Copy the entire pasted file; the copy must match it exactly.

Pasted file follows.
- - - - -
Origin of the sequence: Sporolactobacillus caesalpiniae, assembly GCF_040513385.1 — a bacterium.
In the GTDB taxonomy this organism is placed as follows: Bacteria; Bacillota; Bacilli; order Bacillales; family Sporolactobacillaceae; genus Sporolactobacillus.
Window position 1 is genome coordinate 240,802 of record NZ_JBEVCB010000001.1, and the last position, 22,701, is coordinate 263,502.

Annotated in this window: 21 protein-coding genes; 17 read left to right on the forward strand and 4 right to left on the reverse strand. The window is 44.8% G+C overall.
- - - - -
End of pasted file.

Origin of the sequence: Sporolactobacillus caesalpiniae, assembly GCF_040513385.1 — a bacterium.
In the GTDB taxonomy this organism is placed as follows: Bacteria; Bacillota; Bacilli; order Bacillales; family Sporolactobacillaceae; genus Sporolactobacillus.
Window position 1 is genome coordinate 240,802 of record NZ_JBEVCB010000001.1, and the last position, 22,701, is coordinate 263,502.

Annotated in this window: 21 protein-coding genes; 17 read left to right on the forward strand and 4 right to left on the reverse strand. The window is 44.8% G+C overall.